Any time I read a series like this, I get a little worried towards the end. You never know if the creators knew things were coming to an end or not and sometimes these things are not always handled well. But, thankfully, it seemed like O’Neil knew what was happening and not only gave a very satisfying ending, but also left a few breadcrumbs that could have been followed later on down the line. It felt like a very satisfying conclusion like the best TV shows do.
Let’s call this SPOILER TERRITORY because the end of this book leads to some pretty interesting stuff you don’t see in a lot of Big Two comics. At the end of this book, after getting really messed up, Vic Sage winds up leaving Hub City along with most of his cronies–Shiva stays around because she thinks hanging out there will be an interesting physical challenge for her. The hero quit! You NEVER see that, but it was cool to see it this time around. I mean, he doesn’t quit the hero game altogether, but everyone in the book realizes that this place is just too much of a mess for them to handle and they bounce. Batman wouldn’t do that, but Bruce Wayne might if he wasn’t a millionaire, you know. Sage is just a news reporter which is the perfect job for a vigilante (and handled better in this book than in most of the Superman comics I’ve read). I like seeing things in books like this that I’ve never seen before. Otherwise, you’re just reading the same stuff over and over and over again and where’s the fun in that?
You should read this comic book. I think the only road block for some people might be the art by Denys Cowan. I mentioned in my post about the third volume that his artwork might seem kind of sloppy to some folks, but it has a weird kinetic energy to my eye. That style also works so well with the story that I can’t really imagine it being told without his Bill Sienkiewicz-esque style. This is a story about a man fighting such huge corruption against impossible odds in the shadows while trying not to completely lose any sense of himself. Cowan not only captures that, but also never misses a beat when it comes to pacing and clearing showing action and acting in ways that lots of guys don’t.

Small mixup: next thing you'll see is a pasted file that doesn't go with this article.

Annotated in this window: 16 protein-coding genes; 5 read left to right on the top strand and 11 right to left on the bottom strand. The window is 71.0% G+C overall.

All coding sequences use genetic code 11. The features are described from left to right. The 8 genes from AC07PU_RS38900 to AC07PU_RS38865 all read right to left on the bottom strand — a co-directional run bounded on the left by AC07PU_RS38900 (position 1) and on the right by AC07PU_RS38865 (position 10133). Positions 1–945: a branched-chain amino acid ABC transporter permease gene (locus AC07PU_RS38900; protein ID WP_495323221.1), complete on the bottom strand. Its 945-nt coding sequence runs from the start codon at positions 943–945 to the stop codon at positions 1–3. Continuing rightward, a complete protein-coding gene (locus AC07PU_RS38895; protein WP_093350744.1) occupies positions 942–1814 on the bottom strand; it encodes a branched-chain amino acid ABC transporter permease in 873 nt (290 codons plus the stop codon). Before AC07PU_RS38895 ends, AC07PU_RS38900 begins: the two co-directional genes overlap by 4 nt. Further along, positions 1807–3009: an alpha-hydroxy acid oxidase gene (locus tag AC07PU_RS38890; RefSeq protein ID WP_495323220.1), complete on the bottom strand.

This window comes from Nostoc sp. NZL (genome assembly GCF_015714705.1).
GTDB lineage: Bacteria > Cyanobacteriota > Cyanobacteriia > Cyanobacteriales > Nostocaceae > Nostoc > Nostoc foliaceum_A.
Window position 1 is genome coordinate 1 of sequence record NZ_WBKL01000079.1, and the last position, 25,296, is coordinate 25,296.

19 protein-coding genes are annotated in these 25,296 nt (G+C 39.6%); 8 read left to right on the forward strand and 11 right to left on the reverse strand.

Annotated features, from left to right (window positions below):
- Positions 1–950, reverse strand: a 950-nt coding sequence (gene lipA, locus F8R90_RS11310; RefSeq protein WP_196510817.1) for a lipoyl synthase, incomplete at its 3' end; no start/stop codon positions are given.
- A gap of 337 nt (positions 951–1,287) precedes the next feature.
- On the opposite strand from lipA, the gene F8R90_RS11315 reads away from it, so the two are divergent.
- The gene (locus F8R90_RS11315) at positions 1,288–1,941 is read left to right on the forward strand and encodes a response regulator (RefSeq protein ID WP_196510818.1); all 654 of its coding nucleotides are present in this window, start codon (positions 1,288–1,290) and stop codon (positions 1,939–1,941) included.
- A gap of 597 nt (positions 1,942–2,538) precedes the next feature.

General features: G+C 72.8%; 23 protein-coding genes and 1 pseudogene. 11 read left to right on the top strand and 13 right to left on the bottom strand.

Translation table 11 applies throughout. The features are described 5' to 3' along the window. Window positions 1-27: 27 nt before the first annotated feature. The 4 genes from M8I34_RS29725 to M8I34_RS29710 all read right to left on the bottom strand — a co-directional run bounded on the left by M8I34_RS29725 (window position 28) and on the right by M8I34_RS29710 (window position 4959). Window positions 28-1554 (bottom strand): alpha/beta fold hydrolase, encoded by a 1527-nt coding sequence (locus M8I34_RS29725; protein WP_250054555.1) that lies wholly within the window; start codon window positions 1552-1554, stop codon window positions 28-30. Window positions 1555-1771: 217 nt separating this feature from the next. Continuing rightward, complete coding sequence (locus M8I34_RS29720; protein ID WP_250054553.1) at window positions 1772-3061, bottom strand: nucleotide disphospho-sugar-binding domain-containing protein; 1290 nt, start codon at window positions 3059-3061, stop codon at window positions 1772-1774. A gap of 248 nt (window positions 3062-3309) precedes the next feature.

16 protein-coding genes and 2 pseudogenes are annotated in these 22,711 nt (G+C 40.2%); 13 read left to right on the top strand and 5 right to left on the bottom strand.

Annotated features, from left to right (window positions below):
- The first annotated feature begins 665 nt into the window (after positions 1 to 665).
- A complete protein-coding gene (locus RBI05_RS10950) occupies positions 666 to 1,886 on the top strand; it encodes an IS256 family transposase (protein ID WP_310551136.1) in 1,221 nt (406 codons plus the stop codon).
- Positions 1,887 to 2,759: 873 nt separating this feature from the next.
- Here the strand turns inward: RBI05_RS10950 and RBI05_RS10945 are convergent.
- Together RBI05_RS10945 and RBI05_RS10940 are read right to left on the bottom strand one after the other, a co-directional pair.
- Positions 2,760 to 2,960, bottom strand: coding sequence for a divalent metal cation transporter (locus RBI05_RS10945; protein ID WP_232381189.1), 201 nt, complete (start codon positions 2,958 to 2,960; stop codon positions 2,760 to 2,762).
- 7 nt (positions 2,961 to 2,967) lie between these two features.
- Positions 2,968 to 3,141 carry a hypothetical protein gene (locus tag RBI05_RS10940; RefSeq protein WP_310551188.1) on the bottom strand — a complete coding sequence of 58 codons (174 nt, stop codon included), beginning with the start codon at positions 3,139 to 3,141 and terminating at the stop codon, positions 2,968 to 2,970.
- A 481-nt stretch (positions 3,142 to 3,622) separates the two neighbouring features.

Like I said above, I liked these three volumes so much that I want to give all six volumes a read back to back. I honestly don’t remember what happened in the first three trades, but I now get the sense at how well planned-put and fluid O’Neil’s tale is. I’ve read lots of his comics in the past, but this one is currently the one that intrigues me the most and makes me want to read even more of his stuff. Maybe I will finally, FINALLY read the Green Lantern/Green Arrow stuff that I’ve had sitting around for literally years but have never gotten further than a few issues into. That’s a subject for another post, though.
If you like action, adventure, political intrigue, corruption and one man’s struggle with attempting to achieve the impossible told in an excellently episodic fashion, do yourself a favor and get your hands on these books. I haven’t been this unexpectedly swept up in a series in a long time and it rejuventated me a little when it comes to trying some of these older series’ that I don’t know a lot about.